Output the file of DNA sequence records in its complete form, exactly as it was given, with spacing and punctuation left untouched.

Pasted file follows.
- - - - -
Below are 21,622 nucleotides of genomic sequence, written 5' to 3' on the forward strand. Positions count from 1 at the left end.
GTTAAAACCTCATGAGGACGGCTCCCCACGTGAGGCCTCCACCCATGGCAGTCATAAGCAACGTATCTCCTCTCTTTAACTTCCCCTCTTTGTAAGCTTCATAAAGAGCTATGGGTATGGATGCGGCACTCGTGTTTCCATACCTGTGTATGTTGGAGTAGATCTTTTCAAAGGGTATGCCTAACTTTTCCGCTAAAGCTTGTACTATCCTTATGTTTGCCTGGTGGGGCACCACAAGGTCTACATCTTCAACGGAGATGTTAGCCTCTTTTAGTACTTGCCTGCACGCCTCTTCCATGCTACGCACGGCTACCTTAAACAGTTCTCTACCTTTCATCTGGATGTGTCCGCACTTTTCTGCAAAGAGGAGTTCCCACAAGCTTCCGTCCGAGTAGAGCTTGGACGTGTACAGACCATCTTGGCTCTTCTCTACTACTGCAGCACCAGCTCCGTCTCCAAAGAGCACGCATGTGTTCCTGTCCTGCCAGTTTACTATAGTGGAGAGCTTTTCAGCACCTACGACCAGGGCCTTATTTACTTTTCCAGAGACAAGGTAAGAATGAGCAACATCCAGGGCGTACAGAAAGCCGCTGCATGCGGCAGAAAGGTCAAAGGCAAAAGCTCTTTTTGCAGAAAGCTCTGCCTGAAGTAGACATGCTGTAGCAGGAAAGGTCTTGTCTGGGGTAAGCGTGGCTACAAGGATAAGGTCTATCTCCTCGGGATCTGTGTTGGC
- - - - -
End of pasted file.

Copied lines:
Below are 21,622 nucleotides of genomic sequence, written 5' to 3' on the forward strand. Positions count from 1 at the left end.
GTTAAAACCTCATGAGGACGGCTCCCCACGTGAGGCCTCCACCCATGGCAGTCATAAGCAACGTATCTCCTCTCTTTAACTTCCCCTCTTTGTAAGCTTCATAAAGAGCTATGGGTATGGATGCGGCACTCGTGTTTCCATACCTGTGTATGTTGGAGTAGATCTTTTCAAAGGGTATGCCTAACTTTTCCGCTAAAGCTTGTACTATCCTTATGTTTGCCTGGTGGGGCACCACAAGGTCTACATCTTCAACGGAGATGTTAGCCTCTTTTAGTACTTGCCTGCACGCCTCTTCCATGCTACGCACGGCTACCTTAAACAGTTCTCTACCTTTCATCTGGATGTGTCCGCACTTTTCTGCAAAGAGGAGTTCCCACAAGCTTCCGTCCGAGTAGAGCTTGGACGTGTACAGACCATCTTGGCTCTTCTCTACTACTGCAGCACCAGCTCCGTCTCCAAAGAGCACGCATGTGTTCCTGTCCTGCCAGTTTACTATAGTGGAGAGCTTTTCAGCACCTACGACCAGGGCCTTATTTACTTTTCCAGAGACAAGGTAAGAATGAGCAACATCCAGGGCGTACAGAAAGCCGCTGCATGCGGCAGAAAGGTCAAAGGCAAAAGCTCTTTTTGCAGAAAGCTCTGCCTGAAGTAGACATGCTGTAGCAGGAAAGGTCTTGTCTGGGGTAAGCGTGGCTACAAGGATAAGGTCTATCTCCTCGGGATCTGTGTTGGC